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J Urol. 2006 Aug;176(2):793-6.

The E-cadherin -160 C/A polymorphism and prostate cancer risk in white and black American men.

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  • 1Department of Urology, Veterans Affairs Medical Center and University of California-San Francisco, 94121, USA.

Erratum in

  • J Urol. 2006 Oct;176(4 Pt 1):1688.



We have previously reported that a C/A single nucleotide polymorphism at position -160 of the human E-cadherin gene promoter affects E-cadherin transcription. Although this single nucleotide polymorphism is associated with a number of human cancers, including prostate cancer, it is not known whether it has a role in race related prostate cancer. We hypothesized that allelic variation at this site may be associated with racial differences in the incidence and severity of prostate cancer.


We analyzed the genotypes of this single nucleotide polymorphism in a total of 135 prostate cancer samples from 86 white and 49 black American men, and in 237 samples from normal healthy controls, including 120 white and 117 black men, using the polymerase chain reaction-restriction fragment length polymorphism technique.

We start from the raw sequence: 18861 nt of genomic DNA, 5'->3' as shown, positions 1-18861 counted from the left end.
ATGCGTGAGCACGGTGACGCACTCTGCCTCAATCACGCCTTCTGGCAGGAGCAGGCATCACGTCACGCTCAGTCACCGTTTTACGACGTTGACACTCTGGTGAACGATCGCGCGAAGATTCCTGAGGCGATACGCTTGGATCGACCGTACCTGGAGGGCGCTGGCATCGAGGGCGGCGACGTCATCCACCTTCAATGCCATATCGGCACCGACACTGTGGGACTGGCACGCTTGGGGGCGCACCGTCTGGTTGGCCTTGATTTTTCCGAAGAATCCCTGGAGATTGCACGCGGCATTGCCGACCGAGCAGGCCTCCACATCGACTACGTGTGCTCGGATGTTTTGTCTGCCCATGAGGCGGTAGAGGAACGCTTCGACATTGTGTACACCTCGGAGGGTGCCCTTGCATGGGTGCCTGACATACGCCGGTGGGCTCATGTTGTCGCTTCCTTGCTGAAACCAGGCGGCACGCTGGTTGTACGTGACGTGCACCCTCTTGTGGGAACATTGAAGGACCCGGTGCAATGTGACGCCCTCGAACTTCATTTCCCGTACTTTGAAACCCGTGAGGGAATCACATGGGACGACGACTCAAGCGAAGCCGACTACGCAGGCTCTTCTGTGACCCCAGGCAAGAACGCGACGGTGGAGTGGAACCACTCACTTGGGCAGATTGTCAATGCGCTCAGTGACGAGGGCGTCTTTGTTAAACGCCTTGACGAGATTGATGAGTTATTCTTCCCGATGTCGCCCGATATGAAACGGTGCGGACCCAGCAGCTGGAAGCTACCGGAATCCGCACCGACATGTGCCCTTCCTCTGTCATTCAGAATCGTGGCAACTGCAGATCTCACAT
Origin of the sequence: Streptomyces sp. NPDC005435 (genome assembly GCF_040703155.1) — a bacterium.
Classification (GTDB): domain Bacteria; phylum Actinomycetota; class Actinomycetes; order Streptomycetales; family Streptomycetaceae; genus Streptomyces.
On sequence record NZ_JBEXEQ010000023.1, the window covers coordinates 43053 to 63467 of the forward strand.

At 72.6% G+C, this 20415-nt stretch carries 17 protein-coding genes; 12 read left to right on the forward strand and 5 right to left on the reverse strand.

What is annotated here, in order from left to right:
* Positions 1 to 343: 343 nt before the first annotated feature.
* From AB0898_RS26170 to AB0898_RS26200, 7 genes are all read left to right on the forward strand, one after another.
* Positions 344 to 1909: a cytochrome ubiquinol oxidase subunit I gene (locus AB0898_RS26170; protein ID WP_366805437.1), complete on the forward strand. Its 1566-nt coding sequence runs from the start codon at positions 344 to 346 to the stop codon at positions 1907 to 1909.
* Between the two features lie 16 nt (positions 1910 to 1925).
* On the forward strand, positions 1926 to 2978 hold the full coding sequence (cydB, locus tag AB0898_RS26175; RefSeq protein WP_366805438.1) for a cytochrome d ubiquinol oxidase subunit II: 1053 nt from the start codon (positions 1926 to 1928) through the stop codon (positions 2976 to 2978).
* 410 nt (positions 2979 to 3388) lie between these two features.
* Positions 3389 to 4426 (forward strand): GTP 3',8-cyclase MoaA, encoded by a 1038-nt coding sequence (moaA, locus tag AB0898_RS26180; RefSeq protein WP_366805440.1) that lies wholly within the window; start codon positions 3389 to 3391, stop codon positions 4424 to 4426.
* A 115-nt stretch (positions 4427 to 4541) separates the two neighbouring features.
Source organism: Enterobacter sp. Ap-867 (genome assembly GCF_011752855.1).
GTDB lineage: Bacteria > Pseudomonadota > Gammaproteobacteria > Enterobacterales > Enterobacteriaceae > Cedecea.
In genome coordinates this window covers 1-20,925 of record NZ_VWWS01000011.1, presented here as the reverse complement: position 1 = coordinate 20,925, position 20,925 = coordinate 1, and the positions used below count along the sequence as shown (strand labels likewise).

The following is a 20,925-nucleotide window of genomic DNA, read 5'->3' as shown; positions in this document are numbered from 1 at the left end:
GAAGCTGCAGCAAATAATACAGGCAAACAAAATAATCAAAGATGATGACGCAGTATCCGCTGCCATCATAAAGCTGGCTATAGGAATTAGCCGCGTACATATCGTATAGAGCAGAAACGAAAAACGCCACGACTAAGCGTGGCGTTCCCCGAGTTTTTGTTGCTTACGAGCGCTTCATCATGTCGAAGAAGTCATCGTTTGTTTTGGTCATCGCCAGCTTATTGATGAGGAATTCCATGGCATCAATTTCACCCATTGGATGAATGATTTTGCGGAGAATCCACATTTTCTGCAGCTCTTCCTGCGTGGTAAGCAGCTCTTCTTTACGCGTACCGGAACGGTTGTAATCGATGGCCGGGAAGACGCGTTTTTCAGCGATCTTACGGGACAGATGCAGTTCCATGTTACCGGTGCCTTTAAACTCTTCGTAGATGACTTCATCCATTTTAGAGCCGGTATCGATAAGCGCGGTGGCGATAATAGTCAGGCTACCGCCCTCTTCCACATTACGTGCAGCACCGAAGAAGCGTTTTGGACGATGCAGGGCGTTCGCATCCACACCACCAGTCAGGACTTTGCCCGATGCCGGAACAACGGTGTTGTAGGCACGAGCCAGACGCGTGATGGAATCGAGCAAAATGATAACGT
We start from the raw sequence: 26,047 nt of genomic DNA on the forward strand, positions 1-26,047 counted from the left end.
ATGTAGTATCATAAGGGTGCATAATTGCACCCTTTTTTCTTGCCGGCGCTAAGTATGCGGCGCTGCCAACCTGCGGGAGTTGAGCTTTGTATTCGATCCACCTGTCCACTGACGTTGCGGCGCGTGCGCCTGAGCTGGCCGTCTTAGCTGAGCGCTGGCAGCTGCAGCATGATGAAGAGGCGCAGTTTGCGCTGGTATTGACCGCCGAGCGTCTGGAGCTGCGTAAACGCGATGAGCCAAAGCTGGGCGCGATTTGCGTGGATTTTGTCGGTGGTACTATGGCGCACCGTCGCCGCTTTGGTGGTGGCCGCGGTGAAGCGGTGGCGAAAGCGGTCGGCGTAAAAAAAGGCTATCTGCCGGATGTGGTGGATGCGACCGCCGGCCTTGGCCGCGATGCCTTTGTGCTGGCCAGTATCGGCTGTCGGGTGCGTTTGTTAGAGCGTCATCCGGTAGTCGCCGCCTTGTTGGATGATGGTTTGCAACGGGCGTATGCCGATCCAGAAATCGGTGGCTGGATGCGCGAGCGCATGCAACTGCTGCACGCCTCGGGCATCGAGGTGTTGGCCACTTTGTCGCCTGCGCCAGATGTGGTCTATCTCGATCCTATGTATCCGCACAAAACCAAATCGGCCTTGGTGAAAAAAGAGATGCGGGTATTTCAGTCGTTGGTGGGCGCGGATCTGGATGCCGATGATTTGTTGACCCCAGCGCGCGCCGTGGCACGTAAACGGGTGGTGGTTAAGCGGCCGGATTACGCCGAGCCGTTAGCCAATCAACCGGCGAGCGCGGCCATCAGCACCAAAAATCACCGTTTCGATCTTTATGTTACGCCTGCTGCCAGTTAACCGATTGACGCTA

Of normal controls black men had a higher frequency of the A allele and CA genotype than white men (26.5 and 39.3 vs 22.5 and 28.3, respectively). In white men A allele frequency was significantly higher in those with prostate cancer than in controls (p <0.05). White men carrying the A allele and AA genotype were at 1.99-fold (95% CI 1.29 to 3.08) and 3.04-fold (95% CI 1.26 to 7.32) higher risk for prostate cancer than carriers of the C allele and CC genotype. However, in black men the A allele was more frequent in controls than in patients with cancer and it was associated with a 2.4-fold decrease in prostate cancer risk (95% CI 0.22 to 0.81) compared to the C allele.


The A allele of the E-cadherin -160 single nucleotide polymorphism represents a prostate cancer risk factor in white but not in black men.

[PubMed - indexed for MEDLINE]
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